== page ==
Into the Woods

A big-screen treatment of Broadway deity Stephen Sondheim’s fractured 1987 fairy tale Into the Woods would seem a no-brainer, even in our notably anti-musical era. Mainstream cinema is now sufficiently postmodern (and post-Shrek) to make Sondheim’s once radical conceit—the intermingling of a handful of iconic Grimm stories, driven by characters wise enough to control their own fates and thus subvert the narrative contraptions in which they find themselves—seem like just another self-reflexive night at the movies.  But it’s hardly a surprise to those familiar with the stage production that it’s taken this long to happen.

What makes the source material a difficult proposition for adaptation into marketable multiplex fare is surely not its inherent darkness—not only does one expect a proper fairy tale to be dark, but the very word has become shorthand for a sort of adult sophistication in American culture, from serial television to superhero movies. No, the challenge of Into the Woods is that it is designed to be intentionally unsatisfying, a conceptual gambit that is clearly borne out in the play’s vital two-act structure. By the end of act one, Cinderella, Jack (of beanstalk fame), Red Riding Hood, Rapunzel, two Prince Charmings, a baker and his wife, and a wicked witch have found their Happily Ever Afters; by the time act two begins, they have already settled into their respective ruts, finding out that Happily Ever After isn’t all that it’s cracked up to be, and are then further disillusioned by a large-scale disaster that puts their morals to the test. A universe once Manichean is revealed as all gray areas, as knotty as the branches in a deep, dark forest. Zippy and cheeky, the first half gives the viewer the thrill of invention, the pleasure of seeing tried-and-true tales pinballing off each other with ease; dour and disconcertingly unsentimental, the second part leads to little more than its characters’ quiet reconciliation to a disappointing world.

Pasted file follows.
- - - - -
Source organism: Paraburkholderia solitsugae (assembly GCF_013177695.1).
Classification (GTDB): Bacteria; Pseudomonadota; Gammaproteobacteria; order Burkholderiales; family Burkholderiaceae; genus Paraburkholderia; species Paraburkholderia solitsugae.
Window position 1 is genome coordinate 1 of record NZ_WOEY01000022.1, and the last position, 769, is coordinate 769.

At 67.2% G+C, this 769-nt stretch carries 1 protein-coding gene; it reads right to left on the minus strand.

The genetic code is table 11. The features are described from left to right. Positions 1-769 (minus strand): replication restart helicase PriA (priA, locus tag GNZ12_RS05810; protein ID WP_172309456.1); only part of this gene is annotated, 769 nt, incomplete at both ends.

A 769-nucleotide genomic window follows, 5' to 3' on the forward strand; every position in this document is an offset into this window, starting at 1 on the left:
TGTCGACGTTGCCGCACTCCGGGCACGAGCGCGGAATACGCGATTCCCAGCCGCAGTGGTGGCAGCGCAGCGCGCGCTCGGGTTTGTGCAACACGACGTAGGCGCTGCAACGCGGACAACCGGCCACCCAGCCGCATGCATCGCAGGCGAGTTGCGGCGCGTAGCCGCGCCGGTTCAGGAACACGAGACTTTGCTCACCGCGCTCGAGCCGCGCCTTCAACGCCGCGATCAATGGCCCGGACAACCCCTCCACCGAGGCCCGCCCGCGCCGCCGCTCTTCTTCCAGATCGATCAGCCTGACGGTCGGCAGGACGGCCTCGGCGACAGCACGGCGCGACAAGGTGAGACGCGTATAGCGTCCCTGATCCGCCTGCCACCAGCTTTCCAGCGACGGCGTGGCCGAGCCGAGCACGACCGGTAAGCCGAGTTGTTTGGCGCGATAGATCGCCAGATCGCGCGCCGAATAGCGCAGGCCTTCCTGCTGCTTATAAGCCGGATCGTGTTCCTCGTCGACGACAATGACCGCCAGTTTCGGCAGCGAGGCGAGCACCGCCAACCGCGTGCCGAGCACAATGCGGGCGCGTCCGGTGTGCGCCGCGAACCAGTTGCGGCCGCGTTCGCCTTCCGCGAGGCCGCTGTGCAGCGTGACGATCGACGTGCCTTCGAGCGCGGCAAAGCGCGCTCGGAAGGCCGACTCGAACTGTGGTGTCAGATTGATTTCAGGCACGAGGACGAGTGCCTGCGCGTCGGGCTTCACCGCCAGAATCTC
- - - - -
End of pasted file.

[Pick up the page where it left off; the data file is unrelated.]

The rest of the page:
Into the Woods

One needs a proper intermission, perhaps, to let this crucial bifurcation work its strange magic, and Disney’s movie version, directed by Rob Marshall, all but skips right over the gap, scrambling to the forlorn finish line. Yet even if viewers new to Sondheim’s meticulous piece of mischief miss the point of divergence, they’re unlikely to miss the point, so strong is this great artist’s worldview. As both play and movie, Into the Woods successfully operates on two levels: to celebrate the durability of fairy tales yet also reveal their shortcomings.

Marshall, who turned Bob Fosse’s Chicago into an Oscar-winning hit by abstracting its musical numbers and editing around a conspicuous cast of non-dancers, here keeps the camera close to his actors, cutting between their individual spaces. Considering the interlocking characters and overlapping rhythms of Sondheim’s music, this makes perfect sense, and the film’s first movement, set to the rollicking, endlessly looping title tune, is especially winning, buoyed by some effective casting, including Anna Kendrick as a no-nonsense Cinderella, Lilla Crawford as a haughty Red Riding Hood, and of course inveterate scene-stealer Meryl Streep as the mean-but-not-quite-evil witch—all of them vocally capable enough to wash away any musical lover’s lingering doubts. The most inspired choice may be Emily Blunt, singing beautifully as the long-suffering baker’s wife, the character who ties together the story’s various strands: the witch tasks her and her husband (James Corden) with retrieving totems known to us from other fairy tales (e.g., Jack’s cow, Cinderella’s slipper) in exchange for lifting a generational curse that leaves them childless.

The movement of the plot is of course entirely beholden to the complexity of Sondheim’s music (often polyphonic and occasionally dissonant) and lyrics (the witch’s description of her trampled beloved garden is a particular delight). Here, Sondheim’s cleverness is fascinatingly at odds with a direct morality plainspoken enough for any children who may be listening. The startling thing about the composer’s approach to his fanciful characters’ realities is not that he goes “dark,” but that he dares to foreground pragmatism and honesty. When, during the achingly beautiful climactic number “No One Is Alone,” one character sings, “Witches can be right / Giants can be good / You decide what’s right / You decide what’s good,” it’s so pure it strikes like a lightning bolt.